A Volvo moment: A contorted streamlined form
The year is 1936 and the first November rain is falling in the textile town of Fritsla in western Sweden, an hour's drive from the factory in Gothenburg. For fabricator Ignar Andén, the Latin meaning of the word Volvo – I roll – has taken on a new meaning. His Volvo PV36 Carioca has gone off the road and rolled over at least one full roll before landing in a ditch. Perhaps he was driving himself. Perhaps it was his driver who lost control of the car.
The mangled car is now up on blocks at the workshop of Borås Automobilförsäljning – who this very year became a Volvo dealer. It was less than five months ago the fabricator sat for the very first time in his new streamlined Volvo – one of the 500 built. Now, Ignar Andén will receive a payout from his insurance company, Fylgia, and will have to look for another car. It is highly likely that he will choose a Volvo again – even though the accident was pretty severe, the roof maintained its shape and was not pressed in.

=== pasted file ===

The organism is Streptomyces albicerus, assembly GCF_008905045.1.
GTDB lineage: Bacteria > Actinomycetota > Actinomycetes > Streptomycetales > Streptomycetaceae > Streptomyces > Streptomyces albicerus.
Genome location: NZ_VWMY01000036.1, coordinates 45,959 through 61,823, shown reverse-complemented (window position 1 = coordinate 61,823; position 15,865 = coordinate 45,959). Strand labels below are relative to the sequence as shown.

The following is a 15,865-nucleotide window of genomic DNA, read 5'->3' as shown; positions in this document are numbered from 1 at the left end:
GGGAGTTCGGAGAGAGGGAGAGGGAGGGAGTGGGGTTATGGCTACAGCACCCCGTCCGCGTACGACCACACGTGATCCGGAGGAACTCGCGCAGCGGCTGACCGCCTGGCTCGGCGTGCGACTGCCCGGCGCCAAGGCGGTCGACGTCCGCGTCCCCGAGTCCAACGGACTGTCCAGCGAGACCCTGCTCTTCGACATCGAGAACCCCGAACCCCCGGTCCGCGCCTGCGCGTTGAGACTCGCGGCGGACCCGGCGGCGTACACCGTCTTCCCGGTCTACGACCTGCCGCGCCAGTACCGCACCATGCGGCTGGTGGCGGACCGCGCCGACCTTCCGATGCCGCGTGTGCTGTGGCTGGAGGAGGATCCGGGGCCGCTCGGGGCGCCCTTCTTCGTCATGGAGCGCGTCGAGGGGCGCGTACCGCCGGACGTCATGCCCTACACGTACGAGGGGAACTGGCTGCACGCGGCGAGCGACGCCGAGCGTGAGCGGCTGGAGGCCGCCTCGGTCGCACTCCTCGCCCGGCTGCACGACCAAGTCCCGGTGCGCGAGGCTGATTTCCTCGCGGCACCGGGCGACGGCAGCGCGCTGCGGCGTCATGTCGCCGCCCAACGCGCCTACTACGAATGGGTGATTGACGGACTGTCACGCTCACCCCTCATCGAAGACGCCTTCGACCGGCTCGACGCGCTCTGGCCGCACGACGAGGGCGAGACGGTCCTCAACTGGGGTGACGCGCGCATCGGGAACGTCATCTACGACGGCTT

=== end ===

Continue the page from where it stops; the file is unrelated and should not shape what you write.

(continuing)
The accident is not where the history of the Volvo PV36 with chassis number 284 ends. With the help of the Regional State Archives and the old registration number, P9104, we are able to find out that the car is purchased by driver Knut Thor from nearby Aplared in the following December. He has concrete plans – the solid chassis enables it to be “reborn” as a taxi. In May 1937, Thor registers that the car has been lengthened by 35 cm to a total of 530. We can only speculate on what it looks like. It's hard to imagine a harmonious extension of the Carioca body.
After sitting stationary during World War II, it continues its life as a taxi up until 1950, when it passes on into eternity. It says a lot about Volvo quality that a car that was written off as scrap metal in the 1930s could continue living strong as a taxi all the way up to the 1950s.